The report released by the all party committee of MPs warns that the talents of up to one million women over the age of 50 are being wasted by outdated employment policies. Its strongly worded condemnation of the Equality and Human Rights Commission and ministers responsible for equality follows what can only be described as a pretty lack lustre response from both.
Chair of the Women and Equalities Committee, Maria Miller MP, said:
“Without effective intervention from the Government and EHRC, we cannot see how discriminatory practices against older people in employment, that we know are rife, will be tackled. That’s why I find the responses we have received today disappointing as we had hoped they would have worked together to agree specific enforcement actions across both the public and private sectors.
Our Committee will be taking follow up action to make sure we get the change that is desperately needed.”
The response from MPs highlights what they see as a failure to implement the 2010 Equality Act. They are particularly scathing of the failure by the EHRC which has powers – which appear to be rarely used – to use enforcement procedures against employers who have ageist recruitment policies.
The lack of the use of its powers is worrying given that campaigners for 50s women who are waiting up to six years to get a pension also want the EHRC to use its powers to remedy what they see as discrimination against this group. This group who are being forced to look for work until they are 65 – are facing a double bind of finding employers don’t want them while the state won’t give them a pension.
They have even had the facetious suggestion from Guy Opperman, the pensions minister, that they take jobs as apprenticeships at £3.60 an hour while they wait until they get a pension.
The EHRC today said it would take action – even though this seems to be confined to fine words rather than deeds.
A spokeswoman said: ““Everyone has the right to work and the right to a working environment that allows them to achieve their full potential. We have taken and will continue to take robust enforcement action, using all of our statutory powers, to tackle unlawful discrimination and ensure that no one is excluded from the workplace. This includes enabling Britain’s employers to benefit from the talent and contributions of workers of all ages.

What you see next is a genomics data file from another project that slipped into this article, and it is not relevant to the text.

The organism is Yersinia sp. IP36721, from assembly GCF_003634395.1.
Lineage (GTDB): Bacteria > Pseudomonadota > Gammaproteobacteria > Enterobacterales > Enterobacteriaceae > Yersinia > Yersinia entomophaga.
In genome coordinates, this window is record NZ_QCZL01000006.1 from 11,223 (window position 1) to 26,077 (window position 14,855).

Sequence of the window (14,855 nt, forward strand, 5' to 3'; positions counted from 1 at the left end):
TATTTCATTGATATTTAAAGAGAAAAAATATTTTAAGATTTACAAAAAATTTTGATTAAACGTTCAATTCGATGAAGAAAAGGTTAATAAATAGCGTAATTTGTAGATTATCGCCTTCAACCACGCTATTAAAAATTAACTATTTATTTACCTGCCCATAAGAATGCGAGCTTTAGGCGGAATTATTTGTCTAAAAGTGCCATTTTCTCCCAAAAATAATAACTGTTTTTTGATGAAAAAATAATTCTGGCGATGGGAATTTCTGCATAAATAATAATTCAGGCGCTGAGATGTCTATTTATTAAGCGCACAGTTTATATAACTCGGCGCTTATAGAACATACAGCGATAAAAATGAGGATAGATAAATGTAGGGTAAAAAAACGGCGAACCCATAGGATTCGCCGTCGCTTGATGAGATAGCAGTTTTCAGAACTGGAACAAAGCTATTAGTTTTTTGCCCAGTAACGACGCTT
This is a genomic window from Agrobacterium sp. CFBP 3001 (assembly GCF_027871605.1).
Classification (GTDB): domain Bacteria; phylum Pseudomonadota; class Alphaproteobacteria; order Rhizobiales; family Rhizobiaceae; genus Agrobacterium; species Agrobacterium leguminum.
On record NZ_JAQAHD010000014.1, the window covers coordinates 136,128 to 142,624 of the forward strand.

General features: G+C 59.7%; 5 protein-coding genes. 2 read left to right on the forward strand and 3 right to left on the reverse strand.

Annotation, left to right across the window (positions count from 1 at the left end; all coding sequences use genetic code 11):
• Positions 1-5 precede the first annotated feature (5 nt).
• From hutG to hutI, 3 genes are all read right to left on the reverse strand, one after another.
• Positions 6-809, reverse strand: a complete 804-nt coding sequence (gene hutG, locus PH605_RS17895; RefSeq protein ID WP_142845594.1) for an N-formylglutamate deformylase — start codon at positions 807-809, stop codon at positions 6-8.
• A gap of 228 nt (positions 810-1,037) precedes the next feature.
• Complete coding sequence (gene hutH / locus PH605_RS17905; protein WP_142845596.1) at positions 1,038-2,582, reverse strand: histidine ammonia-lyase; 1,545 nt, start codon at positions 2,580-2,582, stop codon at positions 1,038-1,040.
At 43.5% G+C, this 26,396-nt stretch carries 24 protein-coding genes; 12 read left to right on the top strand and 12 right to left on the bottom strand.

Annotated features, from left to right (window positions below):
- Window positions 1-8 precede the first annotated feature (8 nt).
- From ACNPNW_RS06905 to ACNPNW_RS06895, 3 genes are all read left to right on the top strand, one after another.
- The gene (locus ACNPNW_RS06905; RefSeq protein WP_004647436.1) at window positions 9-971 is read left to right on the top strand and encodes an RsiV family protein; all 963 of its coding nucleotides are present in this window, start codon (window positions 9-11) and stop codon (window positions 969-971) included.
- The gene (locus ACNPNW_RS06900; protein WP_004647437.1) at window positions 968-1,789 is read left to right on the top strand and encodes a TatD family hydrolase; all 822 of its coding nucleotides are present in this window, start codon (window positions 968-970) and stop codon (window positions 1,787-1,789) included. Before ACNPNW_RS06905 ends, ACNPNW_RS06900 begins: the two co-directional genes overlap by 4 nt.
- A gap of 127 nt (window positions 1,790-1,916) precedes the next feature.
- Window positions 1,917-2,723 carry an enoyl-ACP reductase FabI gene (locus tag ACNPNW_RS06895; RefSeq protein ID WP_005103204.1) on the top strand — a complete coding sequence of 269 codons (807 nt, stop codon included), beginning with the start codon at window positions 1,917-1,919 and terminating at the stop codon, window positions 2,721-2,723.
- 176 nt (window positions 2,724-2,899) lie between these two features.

“The right to request flexible working should apply from day one in all jobs and we have stressed the need for employers to make their workplaces accessible for everyone, including older people, parents and carers. We have also sought to tackle bias in recruitment by taking action against discriminatory adverts that request characteristics or terms that are associated with a particular age group.”
MPs are particularly angry that the government will not enact section 14 of the Equality Act – which would allow people to bring multiple ground cases against employers who discriminate against them. Thus an older woman could not bring a case on both age and sex – she has to choose one or the other.
Both former women’s minister Harriet Harman and the Fawcett Society have condemned ministers for not doing this. The government says it won’t do it because it increases burdens on business and promises more research in its response. One has to ask as this legislation was passed by Parliament – there must have been some research already behind it – so this is a pretty lame excuse.
The government uses the same excuse of putting too much a burden on employers to make it mandatory for firms employing over 250 people to publish an age breakdown of staff. Yet Whitehall already does it.
Altogether this is a pretty pathetic response from both the government and the watchdog to a serious issue. But I am very glad that the committee is also very dissatisfied and intends to pursue both organisations to come up with something better. You can get the full report here.
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I have stayed in a number of Premier Inns on holiday and the atmosphere has always been cheap and cheerful with an emphasis on a good night’s sleep and a good value breakfast.